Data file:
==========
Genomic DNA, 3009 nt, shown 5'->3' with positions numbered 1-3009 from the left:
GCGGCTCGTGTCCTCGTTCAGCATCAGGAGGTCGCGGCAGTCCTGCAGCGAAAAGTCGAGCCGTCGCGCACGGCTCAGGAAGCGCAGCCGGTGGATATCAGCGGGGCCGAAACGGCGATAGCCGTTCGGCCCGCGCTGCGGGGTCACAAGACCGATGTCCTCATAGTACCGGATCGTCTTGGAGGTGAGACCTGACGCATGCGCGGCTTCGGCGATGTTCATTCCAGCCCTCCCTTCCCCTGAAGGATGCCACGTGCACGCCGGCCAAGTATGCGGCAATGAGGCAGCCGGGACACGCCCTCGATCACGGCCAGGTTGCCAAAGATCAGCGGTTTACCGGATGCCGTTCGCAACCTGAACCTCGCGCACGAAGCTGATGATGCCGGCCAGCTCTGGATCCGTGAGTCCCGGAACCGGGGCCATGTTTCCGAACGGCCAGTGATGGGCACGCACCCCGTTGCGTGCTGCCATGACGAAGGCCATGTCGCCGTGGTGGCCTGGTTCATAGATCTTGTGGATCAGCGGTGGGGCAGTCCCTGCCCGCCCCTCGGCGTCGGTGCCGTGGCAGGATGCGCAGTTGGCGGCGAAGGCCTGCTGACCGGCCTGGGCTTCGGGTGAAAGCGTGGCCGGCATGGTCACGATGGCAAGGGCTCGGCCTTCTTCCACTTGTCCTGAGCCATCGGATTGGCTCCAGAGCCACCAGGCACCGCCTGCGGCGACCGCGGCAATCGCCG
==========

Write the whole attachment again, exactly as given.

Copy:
Genomic DNA, 3009 nt, shown 5'->3' with positions numbered 1-3009 from the left:
GCGGCTCGTGTCCTCGTTCAGCATCAGGAGGTCGCGGCAGTCCTGCAGCGAAAAGTCGAGCCGTCGCGCACGGCTCAGGAAGCGCAGCCGGTGGATATCAGCGGGGCCGAAACGGCGATAGCCGTTCGGCCCGCGCTGCGGGGTCACAAGACCGATGTCCTCATAGTACCGGATCGTCTTGGAGGTGAGACCTGACGCATGCGCGGCTTCGGCGATGTTCATTCCAGCCCTCCCTTCCCCTGAAGGATGCCACGTGCACGCCGGCCAAGTATGCGGCAATGAGGCAGCCGGGACACGCCCTCGATCACGGCCAGGTTGCCAAAGATCAGCGGTTTACCGGATGCCGTTCGCAACCTGAACCTCGCGCACGAAGCTGATGATGCCGGCCAGCTCTGGATCCGTGAGTCCCGGAACCGGGGCCATGTTTCCGAACGGCCAGTGATGGGCACGCACCCCGTTGCGTGCTGCCATGACGAAGGCCATGTCGCCGTGGTGGCCTGGTTCATAGATCTTGTGGATCAGCGGTGGGGCAGTCCCTGCCCGCCCCTCGGCGTCGGTGCCGTGGCAGGATGCGCAGTTGGCGGCGAAGGCCTGCTGACCGGCCTGGGCTTCGGGTGAAAGCGTGGCCGGCATGGTCACGATGGCAAGGGCTCGGCCTTCTTCCACTTGTCCTGAGCCATCGGATTGGCTCCAGAGCCACCAGGCACCGCCTGCGGCGACCGCGGCAATCGCCG